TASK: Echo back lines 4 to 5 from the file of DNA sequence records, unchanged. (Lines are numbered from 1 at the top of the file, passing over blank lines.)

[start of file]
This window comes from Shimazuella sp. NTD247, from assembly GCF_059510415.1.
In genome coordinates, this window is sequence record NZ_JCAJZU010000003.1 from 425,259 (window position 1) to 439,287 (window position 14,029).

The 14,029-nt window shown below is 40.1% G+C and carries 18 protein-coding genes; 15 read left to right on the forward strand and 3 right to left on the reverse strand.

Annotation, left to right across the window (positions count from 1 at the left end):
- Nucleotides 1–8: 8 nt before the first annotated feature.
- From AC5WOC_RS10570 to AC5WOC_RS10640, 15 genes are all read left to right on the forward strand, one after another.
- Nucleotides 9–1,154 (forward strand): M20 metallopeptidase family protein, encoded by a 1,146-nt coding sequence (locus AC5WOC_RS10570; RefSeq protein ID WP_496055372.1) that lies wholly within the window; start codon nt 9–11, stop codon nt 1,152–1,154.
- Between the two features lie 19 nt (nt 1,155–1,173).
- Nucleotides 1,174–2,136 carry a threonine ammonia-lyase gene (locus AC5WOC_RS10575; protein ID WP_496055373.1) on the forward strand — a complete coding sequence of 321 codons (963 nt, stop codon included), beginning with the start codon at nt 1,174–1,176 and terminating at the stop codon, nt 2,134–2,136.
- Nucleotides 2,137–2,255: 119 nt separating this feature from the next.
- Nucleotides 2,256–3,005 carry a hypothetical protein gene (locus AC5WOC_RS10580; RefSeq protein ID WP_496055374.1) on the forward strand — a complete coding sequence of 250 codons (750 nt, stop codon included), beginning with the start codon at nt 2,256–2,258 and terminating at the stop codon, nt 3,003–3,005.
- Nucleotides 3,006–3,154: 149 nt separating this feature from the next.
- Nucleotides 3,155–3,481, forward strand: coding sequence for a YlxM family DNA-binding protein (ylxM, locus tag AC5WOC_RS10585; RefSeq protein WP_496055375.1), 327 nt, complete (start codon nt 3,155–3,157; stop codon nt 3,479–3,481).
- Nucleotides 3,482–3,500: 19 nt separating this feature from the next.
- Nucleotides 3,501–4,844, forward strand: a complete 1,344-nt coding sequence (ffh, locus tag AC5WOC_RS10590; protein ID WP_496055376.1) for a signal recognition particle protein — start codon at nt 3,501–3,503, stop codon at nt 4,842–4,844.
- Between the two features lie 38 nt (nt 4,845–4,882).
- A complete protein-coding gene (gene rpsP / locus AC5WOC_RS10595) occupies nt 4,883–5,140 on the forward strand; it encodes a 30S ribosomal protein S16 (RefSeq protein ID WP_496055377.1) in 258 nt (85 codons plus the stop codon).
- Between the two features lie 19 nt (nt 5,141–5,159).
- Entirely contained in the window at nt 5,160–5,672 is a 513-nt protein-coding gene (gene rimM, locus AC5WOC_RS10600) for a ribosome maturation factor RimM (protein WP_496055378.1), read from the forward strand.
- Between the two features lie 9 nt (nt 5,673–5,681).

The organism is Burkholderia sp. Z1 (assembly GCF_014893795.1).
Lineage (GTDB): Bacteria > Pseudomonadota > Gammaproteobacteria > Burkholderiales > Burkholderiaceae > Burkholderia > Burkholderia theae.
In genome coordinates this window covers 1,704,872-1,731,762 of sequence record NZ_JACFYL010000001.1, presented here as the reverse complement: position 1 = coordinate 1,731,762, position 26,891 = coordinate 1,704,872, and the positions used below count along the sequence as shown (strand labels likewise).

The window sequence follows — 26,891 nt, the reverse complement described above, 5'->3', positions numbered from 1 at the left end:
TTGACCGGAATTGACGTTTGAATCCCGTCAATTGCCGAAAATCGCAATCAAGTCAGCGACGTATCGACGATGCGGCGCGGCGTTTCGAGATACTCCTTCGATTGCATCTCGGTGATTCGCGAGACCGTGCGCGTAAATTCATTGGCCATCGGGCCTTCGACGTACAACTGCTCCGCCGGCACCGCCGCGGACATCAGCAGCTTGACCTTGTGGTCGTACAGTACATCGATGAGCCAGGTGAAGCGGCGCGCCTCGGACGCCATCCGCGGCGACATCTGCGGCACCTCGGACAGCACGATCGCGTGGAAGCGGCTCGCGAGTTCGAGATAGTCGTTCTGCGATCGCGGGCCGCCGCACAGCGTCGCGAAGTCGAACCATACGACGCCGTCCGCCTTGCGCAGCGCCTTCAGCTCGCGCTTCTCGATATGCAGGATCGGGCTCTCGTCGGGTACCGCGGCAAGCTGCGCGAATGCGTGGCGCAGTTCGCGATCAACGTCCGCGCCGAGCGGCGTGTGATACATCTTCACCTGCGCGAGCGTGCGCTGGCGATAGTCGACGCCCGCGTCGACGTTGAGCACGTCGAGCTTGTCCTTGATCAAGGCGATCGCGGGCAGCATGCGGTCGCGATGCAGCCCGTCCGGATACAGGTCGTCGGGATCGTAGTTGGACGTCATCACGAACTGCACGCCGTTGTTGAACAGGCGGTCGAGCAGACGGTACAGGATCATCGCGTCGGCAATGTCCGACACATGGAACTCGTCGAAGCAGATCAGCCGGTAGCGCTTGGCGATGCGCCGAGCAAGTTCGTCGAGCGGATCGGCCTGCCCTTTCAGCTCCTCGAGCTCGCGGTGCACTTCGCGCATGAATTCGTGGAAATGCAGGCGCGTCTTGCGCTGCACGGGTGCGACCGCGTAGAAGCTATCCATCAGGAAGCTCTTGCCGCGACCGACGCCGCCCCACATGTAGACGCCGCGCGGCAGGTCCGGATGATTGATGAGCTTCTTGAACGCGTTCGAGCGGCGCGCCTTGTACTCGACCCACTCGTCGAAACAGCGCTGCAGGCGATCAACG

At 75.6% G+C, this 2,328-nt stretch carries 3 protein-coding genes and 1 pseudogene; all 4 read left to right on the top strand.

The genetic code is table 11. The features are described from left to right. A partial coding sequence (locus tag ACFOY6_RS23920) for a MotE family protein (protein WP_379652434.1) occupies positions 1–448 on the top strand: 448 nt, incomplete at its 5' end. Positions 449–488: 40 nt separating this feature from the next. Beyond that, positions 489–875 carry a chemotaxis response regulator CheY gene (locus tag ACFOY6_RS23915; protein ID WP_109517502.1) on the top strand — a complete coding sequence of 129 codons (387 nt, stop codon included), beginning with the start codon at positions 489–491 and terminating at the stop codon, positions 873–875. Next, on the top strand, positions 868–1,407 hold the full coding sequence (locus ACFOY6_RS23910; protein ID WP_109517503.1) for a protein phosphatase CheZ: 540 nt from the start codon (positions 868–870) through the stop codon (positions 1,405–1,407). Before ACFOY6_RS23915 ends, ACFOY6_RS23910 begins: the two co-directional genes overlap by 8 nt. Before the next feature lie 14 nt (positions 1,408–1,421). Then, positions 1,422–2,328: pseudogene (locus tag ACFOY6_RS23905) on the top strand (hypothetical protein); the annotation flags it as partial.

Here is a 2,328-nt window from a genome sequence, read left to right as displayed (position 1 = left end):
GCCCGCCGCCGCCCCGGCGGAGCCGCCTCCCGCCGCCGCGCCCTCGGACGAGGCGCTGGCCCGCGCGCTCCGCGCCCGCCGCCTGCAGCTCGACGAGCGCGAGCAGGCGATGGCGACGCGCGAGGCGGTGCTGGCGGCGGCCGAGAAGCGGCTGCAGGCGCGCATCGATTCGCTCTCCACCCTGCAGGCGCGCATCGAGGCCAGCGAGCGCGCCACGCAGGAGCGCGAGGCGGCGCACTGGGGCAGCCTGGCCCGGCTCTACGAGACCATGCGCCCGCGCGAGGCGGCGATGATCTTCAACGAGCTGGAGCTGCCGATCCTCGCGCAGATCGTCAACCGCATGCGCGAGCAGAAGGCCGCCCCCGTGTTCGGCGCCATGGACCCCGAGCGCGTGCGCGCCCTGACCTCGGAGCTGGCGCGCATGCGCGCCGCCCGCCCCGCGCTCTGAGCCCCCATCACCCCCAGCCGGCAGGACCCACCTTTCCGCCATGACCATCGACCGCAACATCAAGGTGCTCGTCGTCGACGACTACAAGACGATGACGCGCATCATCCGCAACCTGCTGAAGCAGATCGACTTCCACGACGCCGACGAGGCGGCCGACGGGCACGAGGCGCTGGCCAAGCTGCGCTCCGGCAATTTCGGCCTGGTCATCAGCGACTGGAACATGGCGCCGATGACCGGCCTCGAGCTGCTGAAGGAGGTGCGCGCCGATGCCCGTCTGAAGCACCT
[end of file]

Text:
Annotation, left to right across the window (positions count from 1 at the left end):
- Nucleotides 1–8: 8 nt before the first annotated feature.